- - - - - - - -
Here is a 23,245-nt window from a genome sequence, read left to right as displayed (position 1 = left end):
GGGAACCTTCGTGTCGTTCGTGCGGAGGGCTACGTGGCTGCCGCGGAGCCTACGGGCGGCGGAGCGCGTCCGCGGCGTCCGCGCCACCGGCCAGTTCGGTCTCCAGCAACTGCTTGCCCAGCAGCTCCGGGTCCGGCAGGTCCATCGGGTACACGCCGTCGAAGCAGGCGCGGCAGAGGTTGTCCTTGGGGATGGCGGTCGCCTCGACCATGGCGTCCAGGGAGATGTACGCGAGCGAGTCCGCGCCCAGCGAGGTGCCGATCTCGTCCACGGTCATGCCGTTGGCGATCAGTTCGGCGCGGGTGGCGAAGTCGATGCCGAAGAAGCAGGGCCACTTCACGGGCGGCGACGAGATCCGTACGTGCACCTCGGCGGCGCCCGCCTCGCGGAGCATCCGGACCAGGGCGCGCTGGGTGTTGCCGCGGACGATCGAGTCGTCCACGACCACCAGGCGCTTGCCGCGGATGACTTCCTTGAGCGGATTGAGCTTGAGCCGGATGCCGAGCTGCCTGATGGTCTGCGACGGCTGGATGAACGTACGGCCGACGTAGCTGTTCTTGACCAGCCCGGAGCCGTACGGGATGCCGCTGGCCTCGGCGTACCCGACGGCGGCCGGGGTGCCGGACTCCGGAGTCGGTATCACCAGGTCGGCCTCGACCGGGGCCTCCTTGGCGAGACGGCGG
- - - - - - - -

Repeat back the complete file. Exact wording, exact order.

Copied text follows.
Here is a 23,245-nt window from a genome sequence, read left to right as displayed (position 1 = left end):
GGGAACCTTCGTGTCGTTCGTGCGGAGGGCTACGTGGCTGCCGCGGAGCCTACGGGCGGCGGAGCGCGTCCGCGGCGTCCGCGCCACCGGCCAGTTCGGTCTCCAGCAACTGCTTGCCCAGCAGCTCCGGGTCCGGCAGGTCCATCGGGTACACGCCGTCGAAGCAGGCGCGGCAGAGGTTGTCCTTGGGGATGGCGGTCGCCTCGACCATGGCGTCCAGGGAGATGTACGCGAGCGAGTCCGCGCCCAGCGAGGTGCCGATCTCGTCCACGGTCATGCCGTTGGCGATCAGTTCGGCGCGGGTGGCGAAGTCGATGCCGAAGAAGCAGGGCCACTTCACGGGCGGCGACGAGATCCGTACGTGCACCTCGGCGGCGCCCGCCTCGCGGAGCATCCGGACCAGGGCGCGCTGGGTGTTGCCGCGGACGATCGAGTCGTCCACGACCACCAGGCGCTTGCCGCGGATGACTTCCTTGAGCGGATTGAGCTTGAGCCGGATGCCGAGCTGCCTGATGGTCTGCGACGGCTGGATGAACGTACGGCCGACGTAGCTGTTCTTGACCAGCCCGGAGCCGTACGGGATGCCGCTGGCCTCGGCGTACCCGACGGCGGCCGGGGTGCCGGACTCCGGAGTCGGTATCACCAGGTCGGCCTCGACCGGGGCCTCCTTGGCGAGACGGCGG